Ethereum and Bitcoin advocates have engaged in spirited Twitter exchange since Friday to answer an ostensibly simple question: What’s the total supply of ether?
It’s not quite clear where the question originated. But providing one agreed-upon value for Ethereum’s native currency, ether (ETH), proved contentious enough to warrant new code.
“Adding a proper total supply command to the client seems like a low-cost and reasonable thing to do,” said Ethereum co-founder Vitalik Buterin in the Ethereum R&D Discord channel last Friday.
Multiple independent developers jumped on the opportunity to set the “world computer’s” supply schedule straight.
The coin supply brouhaha takes place in the context of Bitcoin’s more-easily verifiable coin supply, thanks to the
gettxoutsetinfo command, which every Bitcoin node can execute to calculate the current supply. Due to its distinct design features, Ethereum lacked such a command, hence the impetus behind independent developers writing code to calculate its supply.
The total supply of ether is 111,562,994 as of publishing time, according to Messari. (The firm pulls data directly off the blockchain, Messari director of research Eric Turner told CoinDesk.)
ETH supplySource: Shuai Hao for CoinDesk Research
Ether, bitcoin and verifiability
The verifiability of assets is both a strong and novel feature of blockchains. Only rough supply counts exist for other assets such as gold or dollars. The supply of a given cryptocurrency, on the other hand, can be parsed down to the exact unit. This is valuable for modeling or auditing, among other reasons.
Bitcoin proponents – notably Kraken developer Pierre Rochard – recently pointed out that Ethereum had no simple method for verifying the supply of its native unit.
Bitcoin’s value and perception as “digital gold” emphasizes its supply characteristics – namely scarcity – moreso than Ethereum, which aims to serve as a developer platform for decentralized financial applications.
Indeed, many Ethereum community members were dismissive of the supply question. “I don’t give a shit about the supply,” said Augur co-founder and early cryptocurrency investor Jeremy Gardner on Twitter.
Beyond simply running the numbers, however, an additional concern voiced after the fact was the difficulty of running a full Ethereum node. Users who run their own nodes can “self-verify” not only the number of ethers in existence but also the validity of transactions on the Ethereum network.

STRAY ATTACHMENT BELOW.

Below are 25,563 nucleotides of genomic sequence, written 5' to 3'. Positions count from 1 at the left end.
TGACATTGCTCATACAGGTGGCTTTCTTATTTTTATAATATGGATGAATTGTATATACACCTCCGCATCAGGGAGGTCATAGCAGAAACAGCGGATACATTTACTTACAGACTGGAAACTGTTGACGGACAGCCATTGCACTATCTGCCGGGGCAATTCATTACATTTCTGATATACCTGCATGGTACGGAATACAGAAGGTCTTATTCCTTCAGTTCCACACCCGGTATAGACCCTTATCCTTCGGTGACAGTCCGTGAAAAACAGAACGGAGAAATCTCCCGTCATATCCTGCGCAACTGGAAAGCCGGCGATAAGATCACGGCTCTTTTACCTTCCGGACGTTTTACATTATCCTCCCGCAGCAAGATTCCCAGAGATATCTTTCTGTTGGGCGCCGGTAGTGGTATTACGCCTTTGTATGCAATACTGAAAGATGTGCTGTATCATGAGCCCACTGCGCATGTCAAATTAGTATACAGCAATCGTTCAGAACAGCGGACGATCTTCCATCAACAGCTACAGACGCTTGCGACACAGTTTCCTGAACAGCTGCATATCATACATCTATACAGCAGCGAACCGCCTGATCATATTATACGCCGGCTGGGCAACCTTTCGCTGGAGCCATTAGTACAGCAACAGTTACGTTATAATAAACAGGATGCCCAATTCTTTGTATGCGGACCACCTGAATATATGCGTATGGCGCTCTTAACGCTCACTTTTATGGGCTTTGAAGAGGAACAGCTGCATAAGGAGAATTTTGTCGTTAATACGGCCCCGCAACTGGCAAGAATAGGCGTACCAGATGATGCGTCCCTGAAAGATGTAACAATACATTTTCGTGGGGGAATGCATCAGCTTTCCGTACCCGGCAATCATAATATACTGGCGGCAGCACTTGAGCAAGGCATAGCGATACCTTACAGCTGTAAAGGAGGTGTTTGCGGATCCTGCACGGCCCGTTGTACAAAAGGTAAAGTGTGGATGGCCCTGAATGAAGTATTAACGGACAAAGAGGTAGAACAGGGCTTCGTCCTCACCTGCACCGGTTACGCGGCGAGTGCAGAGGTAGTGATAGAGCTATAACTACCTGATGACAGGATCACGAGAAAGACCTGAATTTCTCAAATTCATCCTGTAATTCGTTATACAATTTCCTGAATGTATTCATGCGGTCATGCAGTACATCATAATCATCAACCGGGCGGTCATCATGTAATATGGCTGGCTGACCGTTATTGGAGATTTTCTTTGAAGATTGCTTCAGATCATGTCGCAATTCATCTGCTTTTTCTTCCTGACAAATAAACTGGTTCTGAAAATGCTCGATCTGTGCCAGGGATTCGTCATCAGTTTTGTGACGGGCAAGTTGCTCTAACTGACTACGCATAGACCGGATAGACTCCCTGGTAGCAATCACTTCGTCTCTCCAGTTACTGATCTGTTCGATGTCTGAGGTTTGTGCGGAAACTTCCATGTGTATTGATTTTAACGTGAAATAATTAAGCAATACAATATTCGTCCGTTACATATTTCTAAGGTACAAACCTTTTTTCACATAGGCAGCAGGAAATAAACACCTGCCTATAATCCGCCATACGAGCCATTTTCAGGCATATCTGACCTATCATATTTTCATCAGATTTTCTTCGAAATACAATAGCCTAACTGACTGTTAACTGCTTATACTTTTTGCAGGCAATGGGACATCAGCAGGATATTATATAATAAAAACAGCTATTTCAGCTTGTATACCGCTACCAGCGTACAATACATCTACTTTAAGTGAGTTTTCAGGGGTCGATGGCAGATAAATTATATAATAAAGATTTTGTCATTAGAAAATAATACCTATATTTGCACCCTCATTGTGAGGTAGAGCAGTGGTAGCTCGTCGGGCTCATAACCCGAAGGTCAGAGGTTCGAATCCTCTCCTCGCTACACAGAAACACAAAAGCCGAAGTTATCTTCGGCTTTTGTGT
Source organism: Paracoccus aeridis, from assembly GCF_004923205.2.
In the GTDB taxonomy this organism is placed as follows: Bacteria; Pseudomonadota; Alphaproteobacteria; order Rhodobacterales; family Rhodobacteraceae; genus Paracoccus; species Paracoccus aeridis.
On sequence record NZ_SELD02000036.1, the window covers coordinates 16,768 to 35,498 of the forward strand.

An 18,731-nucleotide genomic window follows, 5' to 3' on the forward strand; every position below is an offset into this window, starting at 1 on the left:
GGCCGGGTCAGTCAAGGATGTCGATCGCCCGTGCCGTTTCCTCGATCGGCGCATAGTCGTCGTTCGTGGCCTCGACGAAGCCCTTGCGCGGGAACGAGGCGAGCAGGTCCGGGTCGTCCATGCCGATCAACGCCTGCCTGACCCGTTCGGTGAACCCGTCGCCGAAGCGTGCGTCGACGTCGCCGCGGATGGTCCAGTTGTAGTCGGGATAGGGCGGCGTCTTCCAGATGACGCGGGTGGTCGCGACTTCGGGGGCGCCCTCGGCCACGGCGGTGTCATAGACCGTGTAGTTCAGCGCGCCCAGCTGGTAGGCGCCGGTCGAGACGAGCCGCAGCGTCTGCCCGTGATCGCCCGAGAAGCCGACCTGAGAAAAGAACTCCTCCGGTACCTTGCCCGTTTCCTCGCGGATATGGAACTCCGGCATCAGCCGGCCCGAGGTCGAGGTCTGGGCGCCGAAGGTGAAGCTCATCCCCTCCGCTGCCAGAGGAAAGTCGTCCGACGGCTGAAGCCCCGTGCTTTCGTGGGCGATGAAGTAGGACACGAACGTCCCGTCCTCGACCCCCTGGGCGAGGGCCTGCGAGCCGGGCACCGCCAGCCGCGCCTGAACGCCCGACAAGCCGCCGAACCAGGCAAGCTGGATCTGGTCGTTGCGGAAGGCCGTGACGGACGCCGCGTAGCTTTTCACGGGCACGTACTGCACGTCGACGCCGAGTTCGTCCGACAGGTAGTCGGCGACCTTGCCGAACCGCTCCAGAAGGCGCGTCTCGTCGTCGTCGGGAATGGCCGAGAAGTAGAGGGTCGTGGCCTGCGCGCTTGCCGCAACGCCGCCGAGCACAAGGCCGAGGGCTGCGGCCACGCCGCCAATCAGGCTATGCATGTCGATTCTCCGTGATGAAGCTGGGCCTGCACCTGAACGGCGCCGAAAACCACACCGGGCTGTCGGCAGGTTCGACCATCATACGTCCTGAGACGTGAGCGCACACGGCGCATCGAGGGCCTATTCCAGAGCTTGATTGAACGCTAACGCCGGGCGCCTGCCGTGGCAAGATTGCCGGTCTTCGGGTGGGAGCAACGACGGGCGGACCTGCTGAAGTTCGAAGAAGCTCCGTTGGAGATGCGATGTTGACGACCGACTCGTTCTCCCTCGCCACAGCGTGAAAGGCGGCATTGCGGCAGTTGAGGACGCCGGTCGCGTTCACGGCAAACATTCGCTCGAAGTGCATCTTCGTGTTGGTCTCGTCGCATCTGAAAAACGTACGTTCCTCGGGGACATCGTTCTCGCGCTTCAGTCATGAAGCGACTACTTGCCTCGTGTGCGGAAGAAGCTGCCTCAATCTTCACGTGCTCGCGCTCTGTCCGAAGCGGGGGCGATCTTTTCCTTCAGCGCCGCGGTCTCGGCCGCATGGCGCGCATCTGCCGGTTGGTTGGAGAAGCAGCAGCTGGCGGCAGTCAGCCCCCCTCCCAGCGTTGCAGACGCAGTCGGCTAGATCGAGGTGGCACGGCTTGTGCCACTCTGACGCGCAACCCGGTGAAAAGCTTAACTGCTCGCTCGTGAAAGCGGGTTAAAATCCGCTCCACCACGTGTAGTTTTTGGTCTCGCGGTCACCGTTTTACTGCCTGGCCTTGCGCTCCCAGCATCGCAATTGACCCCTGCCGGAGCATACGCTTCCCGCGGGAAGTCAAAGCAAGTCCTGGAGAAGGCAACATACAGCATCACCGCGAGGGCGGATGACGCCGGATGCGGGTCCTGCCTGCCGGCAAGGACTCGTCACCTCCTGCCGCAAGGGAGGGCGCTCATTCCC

Self-verification is a popular social concept, as well as an ethical touchstone, for Bitcoin proponents. The argument mainly relies on the ease of bootstrapping a Bitcoin node. Running an Ethereum node, on the other hand, is a much more time- and memory-intensive undertaking, one that’s led to the emergence of a small class of infrastructure service providers.
Ethereum community members are more dismissive of running a full node based on arguments from Buterin in the project’s early days. Ethereum 2.0 developers are also shooting for self-verification via lightweight clients made possible through Proof-of-Stake (PoS).
As attention paid to the supply discussion on Twitter grew, Ethereum developers started building scripts to calculate the supply.
Developers were quick to note that many data sites posted wrong figures because of faulty modeling of coin issuance.
Bitcoin developers have often made similar mistakes, Casa CTO Jameson Lopp tweeted. Lopp said many scripts fail to take into account block rewards, called the coinbase, left unclaimed by miners.
Regardless, Ethereum does have one actual supply figure even if it has been difficult to locate, Geth team leader Péter Szilágyi said in a tweet. If it did not, Ethereum wouldn’t work.
“Ethereum has multiple client implementations, so a supply bug in one would instantly break consensus,” Szilágyi said.